The reasons given by the USCIS for denial is probably the first thing to consider when deciding whether to appeal. For instance, the I-130 must have been approvable when filed in order to make appealing the denial worthwhile. For example, the spouses in a marriage-based petition must be legally married at the time of filing. If the husband’s divorce was not yet final at the time he remarried, the petition could not be approved.

On the other hand, if the reason for denial was a finding of fraud in a marriage-based petition, the petitioner should definitely consider contesting the denial because a fraud finding bars the approval of any other immigrant petition for the beneficiary.

Also, if the I-130 was denied due to failure to submit required documentation, presenting the documentation before the BIA will not necessarily result in a reversal. For example, a beneficiary child’s birth certificate will most likely not be considered “new evidence” by the BIA because it was already available or it “could have been discovered or presented” when the petition was filed. In this scenario, the petitioner may be better off re-filing the petition.

The petitioner may actually choose to do both – simultaneously appealing the denial and re-filing the petition – but several other factors may influence the petitioner to choose one option over the other.

For instance, unless one has an immediate relative petition, he/she would most likely be concerned about priority date preservation, especially when the I-130 took years before it was adjudicated. Re-filing an I-130 means that the priority date in the first petition would be lost.

Another factor is processing time. Appeals with the BIA can take more than one year while I-130 adjudication may take a shorter time. One more thing to consider is the cost: the I-130 filing fee of $420 must be paid again when re-filing, which is a lot more money compared to the $110 appeal fee.

If an appeal to the BIA is unsuccessful, the petitioner may seek review of the I-130 denial in federal court.

The petitioner’s other options include the filing of a motion to reopen/reconsider. A motion to reopen must include new facts supported by affidavits or other documentary evidence. In a motion to reconsider, the petitioner must show that the decision was incorrect based on the evidence of record at the time of the decision. There is a $630 filing fee and a 30-day period to file the motion.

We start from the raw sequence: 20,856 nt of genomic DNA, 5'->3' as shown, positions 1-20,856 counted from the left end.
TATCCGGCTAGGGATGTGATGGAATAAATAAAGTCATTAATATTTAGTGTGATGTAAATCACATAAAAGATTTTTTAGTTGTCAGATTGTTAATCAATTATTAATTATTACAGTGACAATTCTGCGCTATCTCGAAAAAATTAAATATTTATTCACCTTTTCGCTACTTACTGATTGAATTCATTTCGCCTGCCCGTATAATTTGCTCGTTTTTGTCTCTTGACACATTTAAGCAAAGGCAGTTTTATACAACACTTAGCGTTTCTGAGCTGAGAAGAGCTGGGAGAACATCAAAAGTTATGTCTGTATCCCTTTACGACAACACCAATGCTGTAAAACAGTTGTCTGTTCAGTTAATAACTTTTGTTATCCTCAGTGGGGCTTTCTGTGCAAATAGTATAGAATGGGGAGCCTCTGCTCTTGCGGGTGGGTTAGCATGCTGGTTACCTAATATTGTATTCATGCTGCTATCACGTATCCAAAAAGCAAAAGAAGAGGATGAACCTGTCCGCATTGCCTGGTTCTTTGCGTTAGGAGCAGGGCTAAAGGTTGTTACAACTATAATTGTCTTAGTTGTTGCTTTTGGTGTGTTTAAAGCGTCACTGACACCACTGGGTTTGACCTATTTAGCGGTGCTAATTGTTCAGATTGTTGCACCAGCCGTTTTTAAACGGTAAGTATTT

Naturalization Denial Due to False Statements

Giving false information on immigration applications not only leads to a possible denial of the benefit requested. It could also someday result in a denial of one’s naturalization application.

In one case, a district court agreed with the USCIS in denying a naturalization applicant for false statements she had made in her I-751 petition to remove conditions on her permanent residence.

At the time that she filed the petition, her U.S. citizen husband no longer resided with her and was not even in the same state. She also had a child by another man. However, in the I-751 she listed a Florida address for her husband and falsely stated that she had no children.

False statements made in order to obtain any immigration benefit can result in a finding of lack of good moral character. Good moral character is one of the requirements for naturalization. The applicant has the burden to establish that he/she had it for the required period of residence and up to the time of filing and administration of oath.

The USCIS generally looks only at the statutory period (generally five years, three for spouses of U.S. citizens) to determine whether the applicant meets the requirement.

If before the statutory period the applicant committed acts or exhibited conduct that would otherwise show lack of good moral character, the USCIS may not deny the application solely on these acts or conduct, but it will consider whether, during the statutory period the applicant has reformed his/her character.

The law gives no specific definition for good moral character but the USCIS has adopted a reasonable standard. It is described as that character measured by the standards of average citizens of the community, but which does not require the highest degree of moral excellence.

Certain classes of people are enumerated in the law as ineligible for naturalization for lack of good moral character, such individuals who were at any time convicted of murder or an aggravated felony.

Aliens who during the statutory period were convicted of a crime involving moral turpitude, or committed 2 or more offenses and sentenced to at least 5 years in prison, or committed drug offenses, are also deemed to lack good moral character.